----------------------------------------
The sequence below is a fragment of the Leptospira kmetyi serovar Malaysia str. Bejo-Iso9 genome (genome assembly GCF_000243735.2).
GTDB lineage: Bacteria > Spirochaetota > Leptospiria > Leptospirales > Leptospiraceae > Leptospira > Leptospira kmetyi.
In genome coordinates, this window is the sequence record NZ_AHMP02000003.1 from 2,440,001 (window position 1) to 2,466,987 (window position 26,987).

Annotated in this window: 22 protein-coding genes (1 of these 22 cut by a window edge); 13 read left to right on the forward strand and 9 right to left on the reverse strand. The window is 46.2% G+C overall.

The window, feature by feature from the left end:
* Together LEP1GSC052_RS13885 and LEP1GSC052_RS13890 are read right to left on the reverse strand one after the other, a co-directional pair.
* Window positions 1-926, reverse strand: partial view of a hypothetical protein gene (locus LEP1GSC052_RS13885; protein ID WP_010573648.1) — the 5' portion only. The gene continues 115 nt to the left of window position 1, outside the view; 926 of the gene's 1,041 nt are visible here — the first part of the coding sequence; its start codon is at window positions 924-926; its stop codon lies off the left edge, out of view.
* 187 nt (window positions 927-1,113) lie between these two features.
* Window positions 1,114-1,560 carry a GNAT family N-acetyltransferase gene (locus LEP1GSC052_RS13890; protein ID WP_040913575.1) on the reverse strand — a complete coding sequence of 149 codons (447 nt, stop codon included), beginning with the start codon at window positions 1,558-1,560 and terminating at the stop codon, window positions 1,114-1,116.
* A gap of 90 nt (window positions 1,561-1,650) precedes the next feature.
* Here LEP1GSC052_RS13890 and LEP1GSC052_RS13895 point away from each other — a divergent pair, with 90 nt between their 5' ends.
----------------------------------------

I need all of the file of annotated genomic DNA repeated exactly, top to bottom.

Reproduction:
The sequence below is a fragment of the Leptospira kmetyi serovar Malaysia str. Bejo-Iso9 genome (genome assembly GCF_000243735.2).
GTDB lineage: Bacteria > Spirochaetota > Leptospiria > Leptospirales > Leptospiraceae > Leptospira > Leptospira kmetyi.
In genome coordinates, this window is the sequence record NZ_AHMP02000003.1 from 2,440,001 (window position 1) to 2,466,987 (window position 26,987).

Annotated in this window: 22 protein-coding genes (1 of these 22 cut by a window edge); 13 read left to right on the forward strand and 9 right to left on the reverse strand. The window is 46.2% G+C overall.

The window, feature by feature from the left end:
* Together LEP1GSC052_RS13885 and LEP1GSC052_RS13890 are read right to left on the reverse strand one after the other, a co-directional pair.
* Window positions 1-926, reverse strand: partial view of a hypothetical protein gene (locus LEP1GSC052_RS13885; protein ID WP_010573648.1) — the 5' portion only. The gene continues 115 nt to the left of window position 1, outside the view; 926 of the gene's 1,041 nt are visible here — the first part of the coding sequence; its start codon is at window positions 924-926; its stop codon lies off the left edge, out of view.
* 187 nt (window positions 927-1,113) lie between these two features.
* Window positions 1,114-1,560 carry a GNAT family N-acetyltransferase gene (locus LEP1GSC052_RS13890; protein ID WP_040913575.1) on the reverse strand — a complete coding sequence of 149 codons (447 nt, stop codon included), beginning with the start codon at window positions 1,558-1,560 and terminating at the stop codon, window positions 1,114-1,116.
* A gap of 90 nt (window positions 1,561-1,650) precedes the next feature.
* Here LEP1GSC052_RS13890 and LEP1GSC052_RS13895 point away from each other — a divergent pair, with 90 nt between their 5' ends.